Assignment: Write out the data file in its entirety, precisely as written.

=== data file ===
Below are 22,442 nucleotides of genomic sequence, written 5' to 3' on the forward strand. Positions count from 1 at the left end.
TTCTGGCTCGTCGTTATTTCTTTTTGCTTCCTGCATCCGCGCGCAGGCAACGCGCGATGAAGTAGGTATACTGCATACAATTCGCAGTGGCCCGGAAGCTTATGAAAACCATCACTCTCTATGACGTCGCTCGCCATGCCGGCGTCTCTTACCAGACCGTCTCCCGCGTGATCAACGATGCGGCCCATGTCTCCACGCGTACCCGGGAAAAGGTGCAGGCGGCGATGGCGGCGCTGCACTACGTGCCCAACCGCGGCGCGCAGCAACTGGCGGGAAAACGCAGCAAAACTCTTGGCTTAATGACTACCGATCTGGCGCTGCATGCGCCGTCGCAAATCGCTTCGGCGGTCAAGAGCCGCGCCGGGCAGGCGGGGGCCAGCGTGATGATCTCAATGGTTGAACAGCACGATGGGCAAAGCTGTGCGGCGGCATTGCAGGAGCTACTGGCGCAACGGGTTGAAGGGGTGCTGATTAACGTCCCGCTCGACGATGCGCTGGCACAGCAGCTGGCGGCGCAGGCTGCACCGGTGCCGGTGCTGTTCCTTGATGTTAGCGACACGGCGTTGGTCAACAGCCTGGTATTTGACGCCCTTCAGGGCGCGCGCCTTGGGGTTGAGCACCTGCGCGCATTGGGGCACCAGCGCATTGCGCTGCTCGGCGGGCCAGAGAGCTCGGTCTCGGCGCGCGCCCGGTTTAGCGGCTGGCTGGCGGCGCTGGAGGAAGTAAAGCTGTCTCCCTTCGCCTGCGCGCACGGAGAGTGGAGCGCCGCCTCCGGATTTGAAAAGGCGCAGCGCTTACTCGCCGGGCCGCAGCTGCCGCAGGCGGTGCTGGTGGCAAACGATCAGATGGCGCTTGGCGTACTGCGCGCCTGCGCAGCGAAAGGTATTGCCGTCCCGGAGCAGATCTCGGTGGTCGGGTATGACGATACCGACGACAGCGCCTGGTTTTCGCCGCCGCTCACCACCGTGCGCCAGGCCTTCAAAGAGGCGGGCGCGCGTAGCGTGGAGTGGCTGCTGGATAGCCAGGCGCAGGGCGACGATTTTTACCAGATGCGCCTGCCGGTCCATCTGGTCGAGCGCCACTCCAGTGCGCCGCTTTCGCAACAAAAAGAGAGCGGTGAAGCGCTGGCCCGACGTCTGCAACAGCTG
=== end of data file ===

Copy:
Below are 22,442 nucleotides of genomic sequence, written 5' to 3' on the forward strand. Positions count from 1 at the left end.
TTCTGGCTCGTCGTTATTTCTTTTTGCTTCCTGCATCCGCGCGCAGGCAACGCGCGATGAAGTAGGTATACTGCATACAATTCGCAGTGGCCCGGAAGCTTATGAAAACCATCACTCTCTATGACGTCGCTCGCCATGCCGGCGTCTCTTACCAGACCGTCTCCCGCGTGATCAACGATGCGGCCCATGTCTCCACGCGTACCCGGGAAAAGGTGCAGGCGGCGATGGCGGCGCTGCACTACGTGCCCAACCGCGGCGCGCAGCAACTGGCGGGAAAACGCAGCAAAACTCTTGGCTTAATGACTACCGATCTGGCGCTGCATGCGCCGTCGCAAATCGCTTCGGCGGTCAAGAGCCGCGCCGGGCAGGCGGGGGCCAGCGTGATGATCTCAATGGTTGAACAGCACGATGGGCAAAGCTGTGCGGCGGCATTGCAGGAGCTACTGGCGCAACGGGTTGAAGGGGTGCTGATTAACGTCCCGCTCGACGATGCGCTGGCACAGCAGCTGGCGGCGCAGGCTGCACCGGTGCCGGTGCTGTTCCTTGATGTTAGCGACACGGCGTTGGTCAACAGCCTGGTATTTGACGCCCTTCAGGGCGCGCGCCTTGGGGTTGAGCACCTGCGCGCATTGGGGCACCAGCGCATTGCGCTGCTCGGCGGGCCAGAGAGCTCGGTCTCGGCGCGCGCCCGGTTTAGCGGCTGGCTGGCGGCGCTGGAGGAAGTAAAGCTGTCTCCCTTCGCCTGCGCGCACGGAGAGTGGAGCGCCGCCTCCGGATTTGAAAAGGCGCAGCGCTTACTCGCCGGGCCGCAGCTGCCGCAGGCGGTGCTGGTGGCAAACGATCAGATGGCGCTTGGCGTACTGCGCGCCTGCGCAGCGAAAGGTATTGCCGTCCCGGAGCAGATCTCGGTGGTCGGGTATGACGATACCGACGACAGCGCCTGGTTTTCGCCGCCGCTCACCACCGTGCGCCAGGCCTTCAAAGAGGCGGGCGCGCGTAGCGTGGAGTGGCTGCTGGATAGCCAGGCGCAGGGCGACGATTTTTACCAGATGCGCCTGCCGGTCCATCTGGTCGAGCGCCACTCCAGTGCGCCGCTTTCGCAACAAAAAGAGAGCGGTGAAGCGCTGGCCCGACGTCTGCAACAGCTG